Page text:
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Thread: Understanding T5 value of flashes.

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    Understanding T5 value of flashes.

    Hi,

    I'm having a little trouble understanding the t0.5 value as it corresponds to studio lighting. Supposedly this will give me the shortest flash duration if I am not mistaken. However, I'd like to know how this setting usually achieved.

    I own an Elinchrom Ranger RX AS Speed, and from my understanding the fastest (Shortest flash duration) is achieved from attaching the A Flash head in to the B socket of the power pack. As usual I can set 0.1 value up to 7.5 for maximum output from the head, however, this socket will only provide about 366Ws of power. Any help from other powerpack owners welcome as I seek to understand my power pack a little better.

    More specifically do I just plug one A Head in to socket B, set it at Maximum or Minimum value and that's it?

    Thanks
    Po
    Last edited by pophoto; 3rd March 2013 at 02:22.
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    Re: Understanding T5 value of flashes.

    I am mistaken in thinking for example a Profoto B4 at t0.5 is the shortest flash duration and can only be reached at the lowest power setting? So this means only shooting in complete darkness can this be achieved?
    Last edited by pophoto; 3rd March 2013 at 02:23.
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    Re: Understanding T5 value of flashes.

    http://www.bron.ch/uploads/tx_bronpr..._1200_L_02.pdf
    Profoto USA | D4 Air 1200 | Air Flash Generators

    Have a look at the data sheets for two fairly new generators designed specifically to have a fast (short) flash duration.

    The shortest flash duration can only be achieved by the generator working at its lowest power setting.

    Use of a bi tube or quad flash tube head will also lessen the flash duration, because you are further reducing the power to each tube that fires simultaneously.

    You need a flash and ambient light meter to measure the ambient level of light to know if it will effect the scene. It's usually not necessary to shoot in the dark, but using a light meter will tell you definitively.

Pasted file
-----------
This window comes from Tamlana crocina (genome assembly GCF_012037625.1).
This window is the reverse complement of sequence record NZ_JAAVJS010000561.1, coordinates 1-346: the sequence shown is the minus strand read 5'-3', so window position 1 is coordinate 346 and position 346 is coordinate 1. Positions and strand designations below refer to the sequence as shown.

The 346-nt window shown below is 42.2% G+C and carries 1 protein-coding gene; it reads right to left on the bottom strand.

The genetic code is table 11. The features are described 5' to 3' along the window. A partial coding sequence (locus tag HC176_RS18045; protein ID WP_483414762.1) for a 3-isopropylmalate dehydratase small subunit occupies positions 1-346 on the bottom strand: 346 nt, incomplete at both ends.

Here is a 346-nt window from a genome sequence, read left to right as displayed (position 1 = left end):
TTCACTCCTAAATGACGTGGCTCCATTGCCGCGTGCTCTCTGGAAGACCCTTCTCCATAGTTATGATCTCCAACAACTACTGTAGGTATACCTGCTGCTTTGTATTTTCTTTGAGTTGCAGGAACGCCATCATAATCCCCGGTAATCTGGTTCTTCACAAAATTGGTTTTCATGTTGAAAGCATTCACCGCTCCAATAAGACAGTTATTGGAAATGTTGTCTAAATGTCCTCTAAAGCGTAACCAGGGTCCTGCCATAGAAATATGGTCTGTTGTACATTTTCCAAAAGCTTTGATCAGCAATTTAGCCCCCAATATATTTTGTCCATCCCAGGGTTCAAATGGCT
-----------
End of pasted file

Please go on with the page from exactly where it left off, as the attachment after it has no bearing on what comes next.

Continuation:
And WiKi http://en.wikipedia.org/wiki/Flash_%28photography%29
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    Re: Understanding T5 value of flashes.

    Quote Originally Posted by Giorgio View Post
    http://www.bron.ch/uploads/tx_bronpr..._1200_L_02.pdf
    Profoto USA | D4 Air 1200 | Air Flash Generators

    The shortest flash duration can only be achieved by the generator working at its lowest power setting.
    But that's not universally true. Take another product from one of the same manufacturers, Profoto's D1, for example, has it's shortest duration at full power. Which has nothing to do with T.1 vs. T.5 values.

    Po you can't set a T.1 or T.5 on your flash. Changing the power settings on your flash will change it's flash duration. What the manufacturer tells you that duration is may have been measured as a T.1 or T.5 value.

    When a flash reaches T.5 it has dropped to 50% of the energy output when it fired. When a flash reaches T.1 is has dropped to 10% of the energy output when it fired.

    So if 2 different flash (head/pack or monoblock) are rated with a flash duration of 1/1500 sec. but one is a T.5 value and the other a T.1 value there is a significant difference in the light available during that 1/1500 sec..

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    Re: Understanding T5 value of flashes.

    Thank you Georgio!

    Thank you Kirk, yes most online explanations about T.1 and T.5 are confusing at best!

    I believe the Elinchrom ranger RX Speed has shortest flash duration at maximum power as well. I am also triggering with Pocket Wizards now, Mini on the 5D Mark III and ST4 on the Ranger battery. However, I will be experimenting with hypersync, to see whether exceeding the x-sync speed or having a shorter flash duration will be more advantageous where applicable, especially knowing the shortest Flash duration is at Maximum power B-socket but only giving out 366Ws, or Hypersync at faster shutter speeds with 1100Ws possibilities and to what extent on the 5D Mark III.

    I know Tombol has reached 1/8000s with the Nikon D800 with Hypersync.

    Anyways, I really appreciate the help.

    Thank you,
    Po
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    Re: Understanding T5 value of flashes.

    Quote Originally Posted by Kirk Candlish View Post
    But that's not universally true. Take another product from one of the same manufacturers, Profoto's D1, for example, has it's shortest duration at full power. Which has nothing to do with T.1 vs. T.5 values.

    Po you can't set a T.1 or T.5 on your flash. Changing the power settings on your flash will change it's flash duration. What the manufacturer tells you that duration is may have been measured as a T.1 or T.5 value.

    When a flash reaches T.5 it has dropped to 50% of the energy output when it fired. When a flash reaches T.1 is has dropped to 10% of the energy output when it fired.

    So if 2 different flash (head/pack or monoblock) are rated with a flash duration of 1/1500 sec. but one is a T.5 value and the other a T.1 value there is a significant difference in the light available during that 1/1500 sec..
    Kirk,
    For more useful information just get out and use the stuff.